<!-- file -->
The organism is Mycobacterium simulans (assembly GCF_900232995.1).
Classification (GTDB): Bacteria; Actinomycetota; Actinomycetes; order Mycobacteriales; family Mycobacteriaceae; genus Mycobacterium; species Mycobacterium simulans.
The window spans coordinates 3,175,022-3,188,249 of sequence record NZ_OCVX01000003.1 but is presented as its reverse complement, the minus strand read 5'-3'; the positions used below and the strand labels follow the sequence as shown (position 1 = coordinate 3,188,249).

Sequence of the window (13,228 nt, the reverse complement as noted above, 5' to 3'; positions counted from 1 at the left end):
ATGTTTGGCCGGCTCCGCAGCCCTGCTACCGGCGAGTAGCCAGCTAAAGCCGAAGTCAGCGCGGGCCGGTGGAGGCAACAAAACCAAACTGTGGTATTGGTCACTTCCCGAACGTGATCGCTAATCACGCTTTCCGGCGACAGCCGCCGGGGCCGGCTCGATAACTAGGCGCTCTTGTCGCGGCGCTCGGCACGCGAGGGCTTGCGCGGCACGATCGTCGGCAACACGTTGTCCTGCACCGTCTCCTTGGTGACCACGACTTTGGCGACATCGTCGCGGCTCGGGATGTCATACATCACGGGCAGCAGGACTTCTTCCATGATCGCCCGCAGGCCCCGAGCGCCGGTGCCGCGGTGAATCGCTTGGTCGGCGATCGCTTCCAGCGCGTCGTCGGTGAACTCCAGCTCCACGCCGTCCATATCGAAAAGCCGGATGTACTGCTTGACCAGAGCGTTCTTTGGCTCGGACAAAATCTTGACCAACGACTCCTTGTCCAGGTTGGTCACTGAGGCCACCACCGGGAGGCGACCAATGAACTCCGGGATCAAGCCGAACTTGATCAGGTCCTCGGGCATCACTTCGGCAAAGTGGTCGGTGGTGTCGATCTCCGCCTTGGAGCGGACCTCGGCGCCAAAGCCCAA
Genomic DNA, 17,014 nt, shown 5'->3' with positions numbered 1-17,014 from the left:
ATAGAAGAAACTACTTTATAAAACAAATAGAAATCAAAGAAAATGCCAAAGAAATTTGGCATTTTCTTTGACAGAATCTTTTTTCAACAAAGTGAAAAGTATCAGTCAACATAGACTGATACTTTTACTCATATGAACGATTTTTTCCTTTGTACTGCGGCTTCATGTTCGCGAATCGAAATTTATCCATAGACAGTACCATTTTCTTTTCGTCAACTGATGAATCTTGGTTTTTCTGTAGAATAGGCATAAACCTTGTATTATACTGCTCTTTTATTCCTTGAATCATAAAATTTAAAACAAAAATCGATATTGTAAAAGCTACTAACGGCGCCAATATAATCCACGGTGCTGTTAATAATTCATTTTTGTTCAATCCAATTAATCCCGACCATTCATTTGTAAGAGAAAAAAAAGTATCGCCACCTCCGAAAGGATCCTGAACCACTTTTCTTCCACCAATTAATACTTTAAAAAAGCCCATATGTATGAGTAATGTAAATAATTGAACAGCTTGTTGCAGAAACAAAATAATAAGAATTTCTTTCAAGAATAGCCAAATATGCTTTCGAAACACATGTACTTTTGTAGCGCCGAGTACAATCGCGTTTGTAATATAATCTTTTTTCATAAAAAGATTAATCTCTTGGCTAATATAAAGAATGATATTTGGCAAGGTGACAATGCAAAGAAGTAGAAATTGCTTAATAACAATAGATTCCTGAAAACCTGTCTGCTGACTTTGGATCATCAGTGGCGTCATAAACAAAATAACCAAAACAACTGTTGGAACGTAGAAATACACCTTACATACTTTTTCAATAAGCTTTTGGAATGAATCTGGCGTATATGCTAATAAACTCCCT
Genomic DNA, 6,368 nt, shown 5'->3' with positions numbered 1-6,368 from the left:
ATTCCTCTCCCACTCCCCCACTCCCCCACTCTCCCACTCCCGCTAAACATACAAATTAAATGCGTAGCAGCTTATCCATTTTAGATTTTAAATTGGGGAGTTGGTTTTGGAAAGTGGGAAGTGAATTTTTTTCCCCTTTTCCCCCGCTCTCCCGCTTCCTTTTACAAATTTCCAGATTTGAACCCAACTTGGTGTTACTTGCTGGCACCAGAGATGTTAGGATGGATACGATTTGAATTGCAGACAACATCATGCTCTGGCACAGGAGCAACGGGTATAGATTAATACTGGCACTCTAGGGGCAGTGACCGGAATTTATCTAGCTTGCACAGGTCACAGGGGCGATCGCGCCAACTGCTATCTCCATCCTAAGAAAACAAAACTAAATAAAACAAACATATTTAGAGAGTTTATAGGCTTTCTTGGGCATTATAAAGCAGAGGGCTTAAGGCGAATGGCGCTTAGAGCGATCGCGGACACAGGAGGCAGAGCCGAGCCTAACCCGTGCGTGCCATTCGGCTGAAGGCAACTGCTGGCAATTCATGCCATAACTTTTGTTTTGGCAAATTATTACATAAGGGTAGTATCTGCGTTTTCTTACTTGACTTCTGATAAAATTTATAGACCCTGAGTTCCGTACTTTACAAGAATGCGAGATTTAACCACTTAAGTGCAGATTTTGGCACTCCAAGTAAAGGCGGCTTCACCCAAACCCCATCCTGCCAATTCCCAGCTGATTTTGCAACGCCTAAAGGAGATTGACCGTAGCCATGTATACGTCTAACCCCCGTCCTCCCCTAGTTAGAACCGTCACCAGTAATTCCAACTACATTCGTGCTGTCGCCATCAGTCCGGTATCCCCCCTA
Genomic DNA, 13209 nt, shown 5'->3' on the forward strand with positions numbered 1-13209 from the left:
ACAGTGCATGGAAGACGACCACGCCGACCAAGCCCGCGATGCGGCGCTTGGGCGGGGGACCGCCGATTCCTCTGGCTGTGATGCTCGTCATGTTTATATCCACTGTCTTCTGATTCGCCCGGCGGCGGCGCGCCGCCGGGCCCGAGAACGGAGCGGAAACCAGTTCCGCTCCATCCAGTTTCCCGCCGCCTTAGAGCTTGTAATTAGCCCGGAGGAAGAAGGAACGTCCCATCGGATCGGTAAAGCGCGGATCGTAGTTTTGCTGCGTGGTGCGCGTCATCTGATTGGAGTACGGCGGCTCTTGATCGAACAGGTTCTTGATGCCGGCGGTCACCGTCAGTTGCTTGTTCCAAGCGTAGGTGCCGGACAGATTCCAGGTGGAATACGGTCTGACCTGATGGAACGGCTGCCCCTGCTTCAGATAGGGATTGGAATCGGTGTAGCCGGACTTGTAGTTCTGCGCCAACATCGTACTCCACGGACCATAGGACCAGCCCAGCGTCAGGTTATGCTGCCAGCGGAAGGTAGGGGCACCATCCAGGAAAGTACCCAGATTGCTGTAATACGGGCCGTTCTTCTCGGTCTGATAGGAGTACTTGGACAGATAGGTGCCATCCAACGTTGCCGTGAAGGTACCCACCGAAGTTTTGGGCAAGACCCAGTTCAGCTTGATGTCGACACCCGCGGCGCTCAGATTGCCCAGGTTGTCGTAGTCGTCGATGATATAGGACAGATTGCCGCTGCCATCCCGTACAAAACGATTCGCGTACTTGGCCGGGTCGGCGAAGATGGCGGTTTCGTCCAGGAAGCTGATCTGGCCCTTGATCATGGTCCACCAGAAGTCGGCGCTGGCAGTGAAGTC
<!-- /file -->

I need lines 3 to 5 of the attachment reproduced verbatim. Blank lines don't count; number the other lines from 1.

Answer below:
The window spans coordinates 3,175,022-3,188,249 of sequence record NZ_OCVX01000003.1 but is presented as its reverse complement, the minus strand read 5'-3'; the positions used below and the strand labels follow the sequence as shown (position 1 = coordinate 3,188,249).

Sequence of the window (13,228 nt, the reverse complement as noted above, 5' to 3'; positions counted from 1 at the left end):
ATGTTTGGCCGGCTCCGCAGCCCTGCTACCGGCGAGTAGCCAGCTAAAGCCGAAGTCAGCGCGGGCCGGTGGAGGCAACAAAACCAAACTGTGGTATTGGTCACTTCCCGAACGTGATCGCTAATCACGCTTTCCGGCGACAGCCGCCGGGGCCGGCTCGATAACTAGGCGCTCTTGTCGCGGCGCTCGGCACGCGAGGGCTTGCGCGGCACGATCGTCGGCAACACGTTGTCCTGCACCGTCTCCTTGGTGACCACGACTTTGGCGACATCGTCGCGGCTCGGGATGTCATACATCACGGGCAGCAGGACTTCTTCCATGATCGCCCGCAGGCCCCGAGCGCCGGTGCCGCGGTGAATCGCTTGGTCGGCGATCGCTTCCAGCGCGTCGTCGGTGAACTCCAGCTCCACGCCGTCCATATCGAAAAGCCGGATGTACTGCTTGACCAGAGCGTTCTTTGGCTCGGACAAAATCTTGACCAACGACTCCTTGTCCAGGTTGGTCACTGAGGCCACCACCGGGAGGCGACCAATGAACTCCGGGATCAAGCCGAACTTGATCAGGTCCTCGGGCATCACTTCGGCAAAGTGGTCGGTGGTGTCGATCTCCGCCTTGGAGCGGACCTCGGCGCCAAAGCCCAA